Australian wine grape crisis worsens
Wine grape growers are feeling the full force of oversupply and economic downturn as prices for fruit plummet. Wine exports have fallen by 21% since their peak in October 2007 and it is estimated that at least 20% of bearing vines in Australia are surplus to requirements.
An industry statement released by Wine Grape Growers’ Australia highlit the problem. “Structural surpluses of grapes and wine are now so large that they are causing long-term damage to our industry by devaluing the Australian brand, entrenching discounting, undermining profitability, and hampering our ability to pursue the vision and activities set out in the Directions to 2025 industry strategy.”
In the Sunraysia region of Victoria, which produces 20% of Australia’s wine grape harvest, growers are cutting their losses and leaving the fruit to wither on the vine. In the market’s peak in the early 1990s, fruit was fetching as much as $1400 a ton. Now, growers are being offered as little as $80 per ton for chardonnay grapes. Some wineries, in an attempt to prevent growers supplying fruit above contracted volumes, are offering as little as $1 per ton.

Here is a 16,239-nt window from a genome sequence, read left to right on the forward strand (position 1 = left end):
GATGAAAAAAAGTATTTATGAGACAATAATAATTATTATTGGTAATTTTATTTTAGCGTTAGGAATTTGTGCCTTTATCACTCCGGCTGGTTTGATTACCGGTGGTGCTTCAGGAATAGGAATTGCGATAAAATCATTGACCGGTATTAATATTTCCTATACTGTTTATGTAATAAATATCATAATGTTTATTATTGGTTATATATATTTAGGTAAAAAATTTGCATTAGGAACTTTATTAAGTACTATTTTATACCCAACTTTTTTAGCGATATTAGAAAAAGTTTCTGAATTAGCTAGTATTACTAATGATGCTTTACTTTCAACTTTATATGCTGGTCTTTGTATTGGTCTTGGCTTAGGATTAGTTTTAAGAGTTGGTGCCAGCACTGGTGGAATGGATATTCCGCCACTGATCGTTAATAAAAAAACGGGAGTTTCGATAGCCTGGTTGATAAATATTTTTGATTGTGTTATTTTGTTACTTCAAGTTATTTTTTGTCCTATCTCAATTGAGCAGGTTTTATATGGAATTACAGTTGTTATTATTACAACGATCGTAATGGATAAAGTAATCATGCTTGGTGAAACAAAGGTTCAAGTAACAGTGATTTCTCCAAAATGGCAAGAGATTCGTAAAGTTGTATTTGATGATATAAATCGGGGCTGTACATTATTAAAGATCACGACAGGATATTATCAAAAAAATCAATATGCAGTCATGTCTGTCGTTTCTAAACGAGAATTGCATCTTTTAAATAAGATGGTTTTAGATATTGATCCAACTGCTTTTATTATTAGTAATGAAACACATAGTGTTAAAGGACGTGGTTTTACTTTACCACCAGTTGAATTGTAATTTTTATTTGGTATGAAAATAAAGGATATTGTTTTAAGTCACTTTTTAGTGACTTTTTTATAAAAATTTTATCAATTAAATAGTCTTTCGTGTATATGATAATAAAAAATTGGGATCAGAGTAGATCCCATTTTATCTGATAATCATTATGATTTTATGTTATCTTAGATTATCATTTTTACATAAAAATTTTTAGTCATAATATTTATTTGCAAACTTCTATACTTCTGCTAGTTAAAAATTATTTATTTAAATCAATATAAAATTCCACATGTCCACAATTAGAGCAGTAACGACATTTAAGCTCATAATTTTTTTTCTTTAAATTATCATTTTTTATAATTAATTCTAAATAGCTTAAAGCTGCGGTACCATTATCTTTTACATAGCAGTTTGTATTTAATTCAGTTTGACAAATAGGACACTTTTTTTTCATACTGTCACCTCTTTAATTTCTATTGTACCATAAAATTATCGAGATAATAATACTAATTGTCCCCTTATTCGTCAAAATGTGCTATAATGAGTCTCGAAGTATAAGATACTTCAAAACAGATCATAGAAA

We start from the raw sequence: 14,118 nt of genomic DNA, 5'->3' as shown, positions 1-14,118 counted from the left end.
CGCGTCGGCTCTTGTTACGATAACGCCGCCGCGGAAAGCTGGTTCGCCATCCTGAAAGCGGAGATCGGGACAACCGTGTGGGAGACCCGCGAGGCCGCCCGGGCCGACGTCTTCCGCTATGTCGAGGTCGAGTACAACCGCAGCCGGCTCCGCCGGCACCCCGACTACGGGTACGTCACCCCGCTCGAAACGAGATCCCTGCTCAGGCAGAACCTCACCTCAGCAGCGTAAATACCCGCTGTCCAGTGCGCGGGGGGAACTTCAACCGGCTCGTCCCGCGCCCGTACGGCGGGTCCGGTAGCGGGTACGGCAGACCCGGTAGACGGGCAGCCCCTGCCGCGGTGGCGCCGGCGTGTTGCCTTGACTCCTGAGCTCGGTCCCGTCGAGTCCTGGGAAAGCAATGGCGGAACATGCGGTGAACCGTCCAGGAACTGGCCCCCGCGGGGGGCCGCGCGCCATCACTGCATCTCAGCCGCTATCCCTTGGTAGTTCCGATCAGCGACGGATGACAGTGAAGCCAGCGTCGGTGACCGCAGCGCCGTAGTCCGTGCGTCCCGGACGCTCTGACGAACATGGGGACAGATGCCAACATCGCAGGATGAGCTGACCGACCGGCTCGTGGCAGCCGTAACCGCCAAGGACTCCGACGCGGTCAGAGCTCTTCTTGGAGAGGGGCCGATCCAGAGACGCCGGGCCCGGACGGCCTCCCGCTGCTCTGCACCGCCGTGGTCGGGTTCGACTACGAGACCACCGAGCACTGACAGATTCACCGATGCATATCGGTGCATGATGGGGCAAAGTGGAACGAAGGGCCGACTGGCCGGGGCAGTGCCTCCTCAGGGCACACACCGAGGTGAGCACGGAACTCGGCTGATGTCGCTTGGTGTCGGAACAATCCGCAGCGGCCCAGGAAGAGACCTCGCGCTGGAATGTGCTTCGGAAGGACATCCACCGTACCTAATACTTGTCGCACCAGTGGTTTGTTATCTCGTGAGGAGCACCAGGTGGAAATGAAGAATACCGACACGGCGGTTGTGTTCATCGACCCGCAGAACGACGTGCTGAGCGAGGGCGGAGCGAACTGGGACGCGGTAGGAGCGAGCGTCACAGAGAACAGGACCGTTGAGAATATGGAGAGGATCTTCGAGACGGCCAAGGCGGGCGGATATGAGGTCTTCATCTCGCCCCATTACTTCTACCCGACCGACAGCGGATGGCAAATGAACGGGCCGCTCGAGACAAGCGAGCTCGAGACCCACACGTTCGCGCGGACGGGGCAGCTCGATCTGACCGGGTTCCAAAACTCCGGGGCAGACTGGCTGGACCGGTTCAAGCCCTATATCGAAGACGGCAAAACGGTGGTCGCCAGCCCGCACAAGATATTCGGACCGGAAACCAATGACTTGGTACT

The Murray Valley Winegrowers Association reported yesterday that in addition to the low prices, this year’s harvest might be the smallest in a decade. “The move by many growers to cut back on water and fertiliser is taking its toll, but even Chardonnay that’s been well managed is well down on 2009 production,” said CEO Mike Stone.
“There are early signs that the main red varieties will also produce lighter crops this year. Shiraz, Merlot and Cabernet Sauvignon wouldn’t normally be ready for harvesting until late February or early March but already some have reached maturity, which is an indication of reduced yields.”
In addition to economic downturn, the world wine market has been affected by a massive grape harvest in California – over 4 million tons – which has pushed prices down worldwide.